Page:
• Three other varieties, known as “auxiliary” grapes, are far less common: malbec (also known as côt, pressac, or auxerrois), petit verdot and carmenère. They are generally present in blending in small proportions.
White grape varieties
• Sémillon (about 7,300 hectares) is a much appreciated variety that is well rooted in the Gironde, particularly in zones where sweet white wines are produced — there, sémillon wines are golden-colored, delicate, rich and extremely smooth. To dry white wines, it brings aromatic elegance and smoothness, with notes of apricot, acacia blossoms and almond. When it is enhanced by noble rot (Botrytis cinerea, see “Sweet Bordeaux” on page 67), it develops very special fragrances (candied fruits, dried fruits). It is the major variety in liquoreux and moelleux wines, and dominates in Sauternes plantings. It is used as a minor component of dry whites.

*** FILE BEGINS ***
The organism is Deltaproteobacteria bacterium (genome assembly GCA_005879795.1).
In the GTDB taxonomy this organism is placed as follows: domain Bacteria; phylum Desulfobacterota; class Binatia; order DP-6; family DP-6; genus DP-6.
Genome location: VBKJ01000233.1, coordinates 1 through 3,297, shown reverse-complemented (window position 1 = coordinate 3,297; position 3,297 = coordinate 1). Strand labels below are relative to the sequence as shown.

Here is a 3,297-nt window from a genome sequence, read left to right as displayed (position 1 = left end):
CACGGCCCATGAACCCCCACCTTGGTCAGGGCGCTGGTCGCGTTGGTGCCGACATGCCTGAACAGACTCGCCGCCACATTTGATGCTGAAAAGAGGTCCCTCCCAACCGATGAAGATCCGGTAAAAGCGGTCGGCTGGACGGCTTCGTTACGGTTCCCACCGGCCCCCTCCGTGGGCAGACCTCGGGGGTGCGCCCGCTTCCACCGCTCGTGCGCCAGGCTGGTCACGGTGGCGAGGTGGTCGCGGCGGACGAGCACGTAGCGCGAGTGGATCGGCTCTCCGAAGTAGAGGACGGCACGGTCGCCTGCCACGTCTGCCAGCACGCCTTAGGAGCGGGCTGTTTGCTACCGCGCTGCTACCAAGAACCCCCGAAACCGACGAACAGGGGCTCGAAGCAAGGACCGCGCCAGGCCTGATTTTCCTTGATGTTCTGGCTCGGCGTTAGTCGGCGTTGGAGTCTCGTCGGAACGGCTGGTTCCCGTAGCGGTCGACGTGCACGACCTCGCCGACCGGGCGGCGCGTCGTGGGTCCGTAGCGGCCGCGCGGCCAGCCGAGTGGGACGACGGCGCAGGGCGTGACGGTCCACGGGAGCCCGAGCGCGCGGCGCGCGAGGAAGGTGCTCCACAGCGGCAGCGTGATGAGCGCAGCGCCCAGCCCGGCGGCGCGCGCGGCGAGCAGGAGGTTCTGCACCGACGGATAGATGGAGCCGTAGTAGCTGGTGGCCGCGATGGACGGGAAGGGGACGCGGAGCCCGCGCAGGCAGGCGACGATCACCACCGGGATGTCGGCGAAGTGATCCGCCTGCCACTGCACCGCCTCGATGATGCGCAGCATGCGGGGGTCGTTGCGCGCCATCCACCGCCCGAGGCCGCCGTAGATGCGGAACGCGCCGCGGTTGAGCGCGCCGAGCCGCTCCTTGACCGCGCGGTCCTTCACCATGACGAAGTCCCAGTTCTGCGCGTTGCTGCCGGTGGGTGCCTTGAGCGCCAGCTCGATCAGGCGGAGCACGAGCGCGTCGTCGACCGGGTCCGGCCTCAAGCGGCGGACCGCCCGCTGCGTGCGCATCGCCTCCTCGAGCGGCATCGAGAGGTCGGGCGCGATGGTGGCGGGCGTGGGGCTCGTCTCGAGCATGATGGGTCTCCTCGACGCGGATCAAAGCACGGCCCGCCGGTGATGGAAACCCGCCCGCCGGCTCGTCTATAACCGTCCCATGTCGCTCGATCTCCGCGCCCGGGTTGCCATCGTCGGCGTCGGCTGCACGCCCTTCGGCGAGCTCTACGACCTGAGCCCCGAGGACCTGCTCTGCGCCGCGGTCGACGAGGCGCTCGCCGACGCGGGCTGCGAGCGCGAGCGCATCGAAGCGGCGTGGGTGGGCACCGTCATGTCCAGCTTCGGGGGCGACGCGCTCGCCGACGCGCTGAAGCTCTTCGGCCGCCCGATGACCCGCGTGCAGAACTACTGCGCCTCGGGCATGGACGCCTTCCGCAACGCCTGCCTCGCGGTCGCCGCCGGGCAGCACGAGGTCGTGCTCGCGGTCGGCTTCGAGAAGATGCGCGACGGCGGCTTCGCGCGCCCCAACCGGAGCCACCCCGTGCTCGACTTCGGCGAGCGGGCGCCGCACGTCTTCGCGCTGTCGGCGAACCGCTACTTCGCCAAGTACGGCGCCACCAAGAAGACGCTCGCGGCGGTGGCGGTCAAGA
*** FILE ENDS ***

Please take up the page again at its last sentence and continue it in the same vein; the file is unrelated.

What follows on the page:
• Sauvignon blanc (about 5,500 hectares) is the major reference for the production of dry white wines. Giving an excellent expression of terroir, it brings plenty of liveliness, minerality, good acidity and aromatic potential. It produces pale yellow-colored dry white wines with a powerful, fruity bouquet, with notes of citrus, box tree, fig leaf, and sometimes a slight smoky note. More or less a minority variety in moelleux and liquoreux wines, it is dominant in dry whites.
• Muscadelle (about 870 hectares) has a predilection for clay soils where it is less vulnerable to rot than in shallow, well drained soils. Wines made from it are very aromatic, round and slightly musky, with low acidity and powerful, floral notes. It is frequently used in small proportion in moelleux and liquoreux Bordeaux blends.
• Like the reds, white wines also have their auxiliary varieties colombard, merlot blanc, sauvignon gris and ugni blanc.